The Victorian Supreme Court has dismissed a taxpayer’s appeal effectively upholding a Victorian Civil and Administrative Tribunal decision: [2018] VCAT 1257, that the taxpayer could not be characterised as a body established for charitable purposes.

The issue was whether a transfer of land, to the Taxpayer, was exempt from duty, under s45 of the Duties Act 2000, which provides that:

45 Charities and friendly societies

No duty is chargeable … in respect of a transfer of dutiable property to … —

(a) …; or

(b) a corporation or body of persons established for a religious, charitable or educational purpose; or

Tribunal affirmed the liability of the taxpayer to pay stamp duty in respect of its purchase of an office suite, finding that as the taxpayer could not be characterised as a body established for charitable purposes of the s45 exemption, from land transfer duty, for corporations established for a ‘charitable’ purpose and had to pay duty on .within the meaning of s 45 of the Duties Act 2000, it was not entitled to the exemption from stamp duty available to such bodies under that section. As a result, the Taxpayer had to pay stamp duty in respect of its purchase of an office suite.

The Applicant taxpayer was the Melbourne branch of Rotary International, an organisation dedicated to the ideal of service. The Taxpayer undertook a number of projects both in Australia and overseas through which it assisted a variety of disadvantaged people. The Tribunal found that almost all of the objects and activities of the Applicant were charitable, with the present appeal relating to the charitable status of one purpose which is the subject of some controversy. [para 3 of the Court’s reasons] This was the purpose of promoting “High ethical standards in business and professions” in Rotarians, through its various activities. This was important to the issue of whether the Taxpayer could be said to be “established for a … charitable … purpose” overall, if it was ‘significant’ and ‘independent’, per the High Court’s decision in Word Investments  [2008] HCA 55.

The Tribunal found [at 10]: “… a significant and independent object of [the Applicant] is the moral improvement of its members as they conduct themselves in their own personal, business and community lives, divorced from the activities of [the Applicant]. The moral improvement of members, while ‘admirable and, indeed, praiseworthy’, is ‘beyond the purposes accepted by the law as charitable’.” [Emphasis added]

The Court confirmed that the word “charitable” should be given its technical legal meaning, that is, as set out by Lord Macnaghten in Commissioners for Special Purposes of the Income Tax v Pemsel [1891] UKHL 1; [1891] AC 531 by reference to the 4 heads of charity and the spirit and intendment of the preamble of the Statute of Charitable Uses Act 1601 (Eng) 43 Eliz 1, c 4 (“the Preamble”).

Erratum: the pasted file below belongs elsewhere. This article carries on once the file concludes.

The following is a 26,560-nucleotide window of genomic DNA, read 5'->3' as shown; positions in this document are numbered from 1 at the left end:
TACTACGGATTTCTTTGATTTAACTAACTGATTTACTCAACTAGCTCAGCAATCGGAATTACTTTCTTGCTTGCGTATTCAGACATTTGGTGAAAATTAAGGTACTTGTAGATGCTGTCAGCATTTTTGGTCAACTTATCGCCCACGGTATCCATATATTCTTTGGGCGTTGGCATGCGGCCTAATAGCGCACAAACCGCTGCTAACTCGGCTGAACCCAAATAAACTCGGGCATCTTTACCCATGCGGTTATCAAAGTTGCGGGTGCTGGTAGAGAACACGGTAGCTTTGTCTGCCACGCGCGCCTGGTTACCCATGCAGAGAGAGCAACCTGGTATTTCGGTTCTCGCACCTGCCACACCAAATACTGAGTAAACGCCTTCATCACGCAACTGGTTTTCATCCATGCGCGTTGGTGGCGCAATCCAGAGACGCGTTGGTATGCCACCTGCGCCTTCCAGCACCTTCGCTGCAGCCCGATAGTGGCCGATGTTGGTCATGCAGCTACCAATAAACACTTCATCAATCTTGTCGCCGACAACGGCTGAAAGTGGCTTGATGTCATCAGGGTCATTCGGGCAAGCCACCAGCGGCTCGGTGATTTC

The Supreme Court considered that the promotion of high ethical standards in business and professions “cannot be characterised as a means to a charitable end; rather it is an end in, and of, itself”. The Court said the immediate focus of the taxpayer is upon the moral improvement of its members, and only indirectly with the moral improvement of others. The question for determination in the taxpayer’s appeal, the Court said, “may only be understood as enquiring whether “the moral improvement of members of the Applicant as they conduct themselves in their own personal, business and community lives” (“the Purpose”) is a charitable purpose”. While the Court was satisfied that the community does benefit from the taxpayer’s pursuit of its purpose, it found that the benefit to the community was incidental to the benefit to members.

In the Court’s view, the promotion of ethical standards in business and the professions to members of the taxpayer “cannot fall within the spirit and intendment of the Preamble”. Whatever the consequential benefits to the community may be, the Court said it was clear that the Purpose is focussed upon members of the taxpayer and in this way it does not share the public nature of the spirit and intendment of the Preamble.

In passing, Croft J noted that “this case epitomises the problems inherent in the reliance by the taxation law of this State [Vic] on ancient notions of charity”.

(Rotary Club of Melbourne Inc v Comr of State Revenue [2018] VSC 699, Vic Supreme Court, Croft J, 29 November 2018.)

[LTN 233, 3/12/18; Tax Month – December 2018]


CPD (comprehension) questions

  1. Was the issue whether the Taxpayer had to pay normal transfer duty on its purchase of an office suite, or was exempt as a transfer to a ‘corporation established for … charitable … purposes’ under s45 of the Duties Act?
  2. Was the transfer ultimately exempt?
  3. Where did the Court say the definition of charitable could be taken from?
  4. Were some of the purposes of Rotary charitable.
  5. Was there an issue with one of the purposes?
  6. What was it?
  7. Why did it matter?
  8. What was the conclusion?

Click here - to sign up ($11 per month)


LOG IN - to see the whole article.



About the author